Tag Archives: exposure

Soaring cupola, St.Pietro, Rome, Italy

The story of Soaring Cupola photograph begins in 2009. That year I was spending my vacation in a beautiful Italian capital – Rome. Late at night as we were walking from  Saint Angelo castle (Castel Sant’Angelo) in the darkness I was stunned by the beautiful view of the bridge and azur cupola of St. Peter’s basilica floating above the Tiber river. I could not  resist and took a picture. The Rome nights in March chilly and I managed to take just a couple of shots before the wind pierced me. (You can notice the wind even on a long exposure photographs below.)

From bridge to the Sant Angel Castel
Saint Pietro, Vyacheslav Isaev, 2009

Since then I was planning to retake this shot in a more appropriate time to eliminate dark areas and high contrast.

5 years later in 2014 I finally found time to retake it. I came to the place to find that this composition doesn’t really work for me, doesn’t communicate my filling of the place.  The sense of the depth was lost  and there were some distracting elements.  I found a new position which I liked more and started to wait for the perfect light, but that day light show was happening above my head – not above the selected subject. So I had to wait longer.  When the lights were switched on clouds start organizing to an interesting structure.  I was hopping that one of the clouds will emphasize structure of the cupola and this did happen. I like how background clouds are separated behind the cupola on the final shot.

St.Pietro, Sunset (Rome, Italy) by Vyacheslav Isaev, 2014
Soaring cupola of Saint Pietro (Rome, Italy) by Vyacheslav Isaev, 2014

I spent around 1.5 hour in my ambush on the bridge, talking with tourists and Pakistani guys selling souvenirs. I had a nice time patiently waiting for the shot.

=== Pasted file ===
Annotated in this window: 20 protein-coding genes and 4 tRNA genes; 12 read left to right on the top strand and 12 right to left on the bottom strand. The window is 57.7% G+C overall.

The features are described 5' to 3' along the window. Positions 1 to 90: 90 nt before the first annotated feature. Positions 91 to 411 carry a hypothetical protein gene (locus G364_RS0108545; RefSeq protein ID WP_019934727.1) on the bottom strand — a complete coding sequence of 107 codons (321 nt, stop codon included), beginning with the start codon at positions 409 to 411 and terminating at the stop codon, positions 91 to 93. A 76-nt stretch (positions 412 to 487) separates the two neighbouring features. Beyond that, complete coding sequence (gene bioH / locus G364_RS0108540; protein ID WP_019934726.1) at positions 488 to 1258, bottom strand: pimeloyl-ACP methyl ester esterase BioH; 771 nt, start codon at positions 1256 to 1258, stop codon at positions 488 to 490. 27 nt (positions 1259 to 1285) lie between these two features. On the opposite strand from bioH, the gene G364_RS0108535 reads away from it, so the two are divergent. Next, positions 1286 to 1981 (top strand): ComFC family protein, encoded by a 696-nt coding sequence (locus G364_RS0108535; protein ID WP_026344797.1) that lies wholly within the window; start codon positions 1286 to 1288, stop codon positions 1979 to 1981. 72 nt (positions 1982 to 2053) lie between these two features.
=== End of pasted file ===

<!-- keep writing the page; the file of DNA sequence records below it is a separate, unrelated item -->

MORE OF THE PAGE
Cheers!


You can buy a print here or contact me if you are interested in photo modification/raw format.

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Light painting

If you like the subject, but not really happy about the light on the subject – use light painting.

This chapel is on my usual stroll route. I have passed it so many times, but never could get a good light on it. Finally I decided to create my own picture of this place and put the mood which was almost from the first time when I saw it. I would like to create  a mystical filling.

Сomparison of long exposure photograph with the final result of artificial lighting you can see here:

Desktop wallpaper (1920×1080).

I think the long exposure photograph (before) looks flat. Everything is equally lit. Glass gives a reflection and hides the beautiful statue inside of the chapel. Using light painting technology we can create a picture which we visualized. Here you see the chapel how I saw it in my head.

There are 2 kind of light painting: single frame with long exposure and composite.

The goal of first type is to get final photograph directly in camera. Such pictures used by  medias which doesn’t allow photo manipulations, like National Geographic. Usually exposure starts  from couple of minutes and so on. There are 2 types of light source could be used: continues and flash lights. Bare flash is used rarely. Usually it is covered by some light modifiers: gobo or/and greed. Main challenge during exposure is to prevent having a light source in the frame. This technology is complex and requires strong skills, planning and time, but it pays off by its value and experience.

The simpler method is a composite. Composite requires many shots with different parts of subject lit, then all the frames a composed in editor. I have used this method to create this picture. I have spent around 1 hour to get the right lighting on all parts and then used Photoshop to combine them. Totally I shot around 50 frames.

Equipment:

  • Sony a7
  • Youngnou YN-560, YN-600
  • Youngnou YN-633C
  • Pixel TW-282TX